08 novembre 2015

Public universities among world’s cheapest

Fees for Malaysian students in public universities are amongst the lowest in the world, with the government subsidising at least MYR16,000 (US$3,722) per student for the duration of their studies, reports Bernama. Read more...

Posté par pcassuto à 17:26 - - Permalien [#]


President orders probe into university transformation

President Jacob Zuma is currently exploring the establishment of a formal commission of inquiry to look into transformation‚ free education and institutional autonomy at institutions of higher learning, as well as living conditions of students on campuses‚ reports RDM News Wire. Read more...

Posté par pcassuto à 17:24 - - Permalien [#]

Elite universities hold key to top corporate jobs

Getting to the top of a blue-chip company is still the prerogative of those who study at the world’s most elite universities, according to Heidrick & Struggles, the executive search company, writes Della Bradshaw for FT. Read more...

Posté par pcassuto à 17:23 - - Permalien [#]

Draft regulation threatens university independence

In what is seen by many as a severe blow to academic freedom, a newly drafted regulation suggested by Turkey's Higher Education Board will pave the way for the closure of private universities, writes Hasan Karali for Today’s Zaman. Read more...

Posté par pcassuto à 17:22 - - Permalien [#]

Refugees welcome

By John J Joughin. No-one could fail to be moved by the plight of the refugees that has been played out on our television screens and in our newspapers over the summer. Read more...

Posté par pcassuto à 17:20 - - Permalien [#]


Merger prompts fears for future of higher education

By Ruwayshid Alruwaili. The world’s largest oil exporter is aiming to transform its higher education system. With the recent appointment of Dr Azzam Al-Dakhil as the new Education Minister, dramatic changes have taken place. The biggest was the merging of the two ministries – the Higher Education and Education ministries – into one ministry called the Education Ministry. Read more...

Posté par pcassuto à 17:18 - - Permalien [#]
Tags :

The best of both worlds

By Nita Temmerman. There is much written about online education’s huge, unlimited potential for outreach in developed and more so in developing countries. I have been involved first hand in facilitating workshops in such countries demonstrating the functions and benefits of online delivery, especially in expanding access to higher education. Read more...

Posté par pcassuto à 17:16 - - Permalien [#]

Can Japanese universities really become Super Global?

By Jeremy Rappleye and Edward Vickers. This year marks the launch of the most ambitious attempt to change Japanese universities since World War II: the Super Global Universities programme. From this April, 37 of Japan’s leading universities – selected by the Ministry of Education, Culture, Sports, Science and Technology, or MEXT, last year – began to try to redefine Japanese higher education for a new global era. Read more...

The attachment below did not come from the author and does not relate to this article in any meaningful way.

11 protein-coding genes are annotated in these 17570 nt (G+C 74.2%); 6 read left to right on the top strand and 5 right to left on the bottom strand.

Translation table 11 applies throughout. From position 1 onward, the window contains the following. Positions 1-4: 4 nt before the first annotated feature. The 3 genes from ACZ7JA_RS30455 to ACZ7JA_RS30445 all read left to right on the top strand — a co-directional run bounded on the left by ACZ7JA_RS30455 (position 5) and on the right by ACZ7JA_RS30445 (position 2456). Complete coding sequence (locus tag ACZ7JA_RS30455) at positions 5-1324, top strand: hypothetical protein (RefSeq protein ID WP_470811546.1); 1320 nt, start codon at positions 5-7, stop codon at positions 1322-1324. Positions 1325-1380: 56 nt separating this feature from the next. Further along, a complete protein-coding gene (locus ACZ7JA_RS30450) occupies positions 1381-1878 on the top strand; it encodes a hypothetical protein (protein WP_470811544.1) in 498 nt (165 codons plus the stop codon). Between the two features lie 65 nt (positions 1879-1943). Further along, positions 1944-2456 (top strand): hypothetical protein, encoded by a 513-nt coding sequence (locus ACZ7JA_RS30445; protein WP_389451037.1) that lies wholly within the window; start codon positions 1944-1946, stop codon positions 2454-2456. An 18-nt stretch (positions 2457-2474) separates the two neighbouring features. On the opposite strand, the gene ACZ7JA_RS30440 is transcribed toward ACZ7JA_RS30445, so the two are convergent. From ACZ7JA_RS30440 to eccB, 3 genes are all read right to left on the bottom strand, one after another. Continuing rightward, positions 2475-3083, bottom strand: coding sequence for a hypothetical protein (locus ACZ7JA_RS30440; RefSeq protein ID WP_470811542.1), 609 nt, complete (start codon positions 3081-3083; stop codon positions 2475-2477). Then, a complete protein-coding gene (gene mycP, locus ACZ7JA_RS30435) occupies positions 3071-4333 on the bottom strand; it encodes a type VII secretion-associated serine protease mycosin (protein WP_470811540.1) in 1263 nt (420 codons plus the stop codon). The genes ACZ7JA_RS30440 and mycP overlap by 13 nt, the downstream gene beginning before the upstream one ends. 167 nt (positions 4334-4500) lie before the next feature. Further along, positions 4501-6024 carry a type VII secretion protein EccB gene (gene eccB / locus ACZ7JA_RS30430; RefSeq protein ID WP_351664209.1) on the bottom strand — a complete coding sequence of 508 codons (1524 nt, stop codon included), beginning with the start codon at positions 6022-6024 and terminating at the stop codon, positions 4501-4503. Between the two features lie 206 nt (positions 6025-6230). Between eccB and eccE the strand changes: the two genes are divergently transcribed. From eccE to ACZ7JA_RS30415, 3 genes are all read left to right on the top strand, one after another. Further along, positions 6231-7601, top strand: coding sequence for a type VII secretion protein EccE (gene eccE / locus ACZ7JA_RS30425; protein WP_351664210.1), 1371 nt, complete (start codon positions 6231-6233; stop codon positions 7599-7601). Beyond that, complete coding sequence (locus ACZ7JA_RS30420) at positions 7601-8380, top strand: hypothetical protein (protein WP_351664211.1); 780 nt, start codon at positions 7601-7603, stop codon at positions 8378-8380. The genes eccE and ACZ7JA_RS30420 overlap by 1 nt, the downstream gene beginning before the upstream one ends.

Posté par pcassuto à 17:15 - - Permalien [#]

HE must address societal challenges or lose relevance

By Graeme Atherton. More than 2,000 leaders and innovators in education from across the world gathered at the annual WISE Summit in Qatar last week. They were asked in an online poll before the event began whether they thought a university degree was essential for economic progression in the 21st century. More than 60% answered no. Read more...

Posté par pcassuto à 17:13 - - Permalien [#]

Cultural divide must end if Japan’s universities are to become ‘Super Global’

 

By Brendan O’Malley – Managing Editor. In Commentary, Jeremy Rappleye and Edward Vickers examine different scenarios regarding Japan’s ambitious Super Global Universities programme, and warn that continued segregation of international faculty and students will not lead to successful internationalisation. Nita Temmerman says that a major challenge for online learning in developing countries to address is that the learner and teacher are separated, as are the learners from each other, in societies that place high value on social contact. Ruwayshid Alruwaili says the surprising move to merge the ministries of higher education and education is feared to represent a policy drift in higher education in Saudi Arabia. And Nico Cloete discusses the flawed ideology of ‘free higher education’ in developing countries, with particular reference to the protest calls in South Africa.
In our World Blog this week Rahul Choudaha says that the last thing any well-intentioned institution wants is to treat international students as ‘cash cows’ – they need rather to investigate and invest in international student success.
In Features, Jan Petter Myklebust examines the strategies behind the entry of four Irish universities into the 50 top-performing universities’ list in the European Union’s Horizon 2020 programme this year.
There are two Special Reports in this issue. The first focuses on the WISE Summit held in Qatar last week, from which Nic Mitchell writes about the value of private sector funding of higher education. The second covers the Eighth Annual International Conference of the South African Technology Network, from which Karen MacGregor reports on how to encourage entrepreneurship in higher education. Read more...

By Nic Mitchell. Private sector funding of education is gradually winning over doubters about its social value as well as return on investment. Read more...

Posté par pcassuto à 17:11 - - Permalien [#]